Different plans can be bought that include different number of attractions depending on how long you want to stay. The prices range from ¥35 (4 attractions) to ¥80 (12 attractions plus the boat ride). However, monitor your time closely as most of the buildings close at 16:30 sharp, and the tickets are only valid for a day.
- 1 Qing Dynasty Post Office (on the southwestern end of Xihu Street, which begins at the south end of Caohe Street). It's said to be the best preserved Qing post office in China, and among it's exhibits you'll find antique post cards of old Shanghai and letters written on bamboo.
- 2 The Yuanjin Monastery (on the northern end of Caohe Street). Buddhist monastery with three main buildings and separate living quarters.
- 3 The Town God Temple (Chenghuangmiao) (located on the middle of Caohe Street, in front of the Qijin bridge). A Daoist temple dedicated to Guanyin, the goddess of mercy. Authentic worship still goes on, but like most temples in tourist destinations, it's a pretty exploited.
- 4 Kezhi Yuan (Kezhi Garden). Garden at the northern edge of the old district, on Xijing Street. The name Kezhi is made up of the characters 课 (kè) which means "to learn" and 植 (zhí) which means "to plant". It consists of three parts - the main hall, the garden and an artificial hill area. The most iconic landmark of the gardens is a five story building with a pavilion on it's roof - the tallest structure in old Zhujiajiao. The history of this garden dates back to 1912, when Ma Wenqing built it, drawing inspiration from a mixture of Chinese and European influences. The construction took 15 years and 300 000 silver taels, equivalent to 12000 kg of silver. The wars and revolutions of the following half century brought much destruction to the garden and it's buildings, and in 1956 additional old structures where torn down to make room for teaching buildings of the Zhujiajiao Middle School that had come to occupy Kezhi Gardens. It was not until 1986 that the garden became a protected structure and renovation to return it to it's original style was started, and in 2003 the middle school was relocated.
Bridges are something of a star attraction of Zhujiajiao, which sports no less than 36 stone bridges. Most are only a few meters long and broad enough for a pushcart. Many of them are very old, dating back as early as the Ming dynasty.
- 5 Fangsheng Bridge. This 70-meter long bridge is the icon of Zhujiajiao. Resting on 5 symmetric arches, the height of the bridge peaks at 5.8 meters. It was originally built by the monk Xingchao of Cimen Temple in 1571, and then rebuilt in 1812. The central arch is decorated with a stone relief of eight dragons surrounding a pearl, and the pillars at the ends are sculpted into lions. It's the largest stone arch bridge in Zhujiajiao and populated by merchants who want to sell you everything from live fish to batteries for your camera. And have some small change ready for the beggars.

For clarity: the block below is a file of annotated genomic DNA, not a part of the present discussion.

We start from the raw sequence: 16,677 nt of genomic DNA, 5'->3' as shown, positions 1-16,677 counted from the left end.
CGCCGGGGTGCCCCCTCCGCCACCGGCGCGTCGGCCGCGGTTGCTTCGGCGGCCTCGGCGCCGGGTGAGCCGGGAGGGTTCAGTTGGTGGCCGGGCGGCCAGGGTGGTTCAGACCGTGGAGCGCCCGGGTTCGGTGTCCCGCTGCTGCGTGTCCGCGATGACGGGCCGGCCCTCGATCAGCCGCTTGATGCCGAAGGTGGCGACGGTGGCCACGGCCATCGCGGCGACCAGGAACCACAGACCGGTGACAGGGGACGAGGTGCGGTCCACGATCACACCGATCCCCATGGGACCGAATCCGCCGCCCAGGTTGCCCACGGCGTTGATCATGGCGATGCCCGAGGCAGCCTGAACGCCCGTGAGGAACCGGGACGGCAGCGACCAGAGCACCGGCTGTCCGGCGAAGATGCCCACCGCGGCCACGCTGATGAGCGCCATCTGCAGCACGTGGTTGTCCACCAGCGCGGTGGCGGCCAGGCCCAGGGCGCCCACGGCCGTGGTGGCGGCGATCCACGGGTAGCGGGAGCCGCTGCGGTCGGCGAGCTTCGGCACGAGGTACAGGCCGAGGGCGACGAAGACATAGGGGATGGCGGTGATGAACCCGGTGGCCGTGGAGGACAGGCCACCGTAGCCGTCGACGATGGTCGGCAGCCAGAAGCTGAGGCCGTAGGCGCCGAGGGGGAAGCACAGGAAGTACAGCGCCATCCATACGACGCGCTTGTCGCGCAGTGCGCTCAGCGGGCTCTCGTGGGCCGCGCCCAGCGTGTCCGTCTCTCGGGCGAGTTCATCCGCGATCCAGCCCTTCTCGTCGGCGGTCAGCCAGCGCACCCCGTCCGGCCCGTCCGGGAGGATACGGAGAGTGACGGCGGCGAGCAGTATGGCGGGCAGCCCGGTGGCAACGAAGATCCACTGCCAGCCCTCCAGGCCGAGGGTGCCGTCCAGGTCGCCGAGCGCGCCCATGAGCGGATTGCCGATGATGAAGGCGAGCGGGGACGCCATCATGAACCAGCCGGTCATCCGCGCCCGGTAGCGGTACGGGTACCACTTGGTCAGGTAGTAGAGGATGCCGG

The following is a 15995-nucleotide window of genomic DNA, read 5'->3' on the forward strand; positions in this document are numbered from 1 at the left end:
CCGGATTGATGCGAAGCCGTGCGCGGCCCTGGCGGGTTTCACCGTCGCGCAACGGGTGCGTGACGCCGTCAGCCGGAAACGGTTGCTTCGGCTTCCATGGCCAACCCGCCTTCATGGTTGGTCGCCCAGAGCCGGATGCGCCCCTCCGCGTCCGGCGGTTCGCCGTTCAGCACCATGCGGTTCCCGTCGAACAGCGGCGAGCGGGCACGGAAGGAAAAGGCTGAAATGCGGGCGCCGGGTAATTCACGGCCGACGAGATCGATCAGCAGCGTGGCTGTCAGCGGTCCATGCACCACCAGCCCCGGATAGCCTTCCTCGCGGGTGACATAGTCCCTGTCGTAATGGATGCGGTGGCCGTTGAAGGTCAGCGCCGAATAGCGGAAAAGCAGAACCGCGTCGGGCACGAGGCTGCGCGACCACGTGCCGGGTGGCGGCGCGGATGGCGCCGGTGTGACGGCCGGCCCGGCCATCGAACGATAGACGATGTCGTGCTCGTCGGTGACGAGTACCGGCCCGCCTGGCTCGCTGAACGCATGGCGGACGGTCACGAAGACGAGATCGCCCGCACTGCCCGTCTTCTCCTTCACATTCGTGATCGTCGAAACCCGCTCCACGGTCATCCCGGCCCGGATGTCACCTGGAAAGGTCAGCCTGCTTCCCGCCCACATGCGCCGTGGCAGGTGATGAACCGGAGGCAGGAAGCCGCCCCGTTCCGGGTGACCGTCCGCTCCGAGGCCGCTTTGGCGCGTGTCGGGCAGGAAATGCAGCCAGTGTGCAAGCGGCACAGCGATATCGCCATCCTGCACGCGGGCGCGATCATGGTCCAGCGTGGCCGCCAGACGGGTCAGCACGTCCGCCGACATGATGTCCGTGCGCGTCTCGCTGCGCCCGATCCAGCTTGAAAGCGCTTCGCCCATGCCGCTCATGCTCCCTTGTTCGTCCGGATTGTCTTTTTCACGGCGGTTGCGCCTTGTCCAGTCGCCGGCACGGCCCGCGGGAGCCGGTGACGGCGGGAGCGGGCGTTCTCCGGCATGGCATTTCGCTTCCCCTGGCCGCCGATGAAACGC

- 6 Zhuguang Road station (Line 17). If you like modern architecture, on your way to Zhujiajiao you can stop at several metro stations for a look. You don't have to get out the paid area, and the next metro will come in 5-10 minutes. Enjoy the architectural splendour of each construction and the inner decorations consisting of murals and natural light effects. Zhuguang Road station is like a museum, with ceramic art exhibits in the platform area and a play of colors on its walls in the naturally lit concourse zone. Most worth to see are the stations close to central Shanghai and also the Zhujiajiao station. For pictures, visit the Zhuguang Road station on Wikipedia and go station by station by clicking the "Following station" in the right of the page:
Two kinds of boat rides are available in Zhujiajiao.
- Canal gondolas. These small gondolas are ubiquitous and are a nice way to get a view of the town from the water. Each gondola can seat 6 people, and they are available for two kinds of trips - short distance (¥60 per boat) and long distance (¥120 per boat). The short distance will only take you up and down the main canal, while the long distance basically takes you all over town and back. Tickets are available in the small wooden ticket booths that can be found next to all major tourist sites in town.
- Lake trips. If you want to take a trip out on the lake, larger boats are available at No. 60 Dongjing Street. The tickets for these trips are charged per person, and will usually cost you between ¥40-60 for a trip, lasting either 30 minutes or and hour, depending on which boat you choose.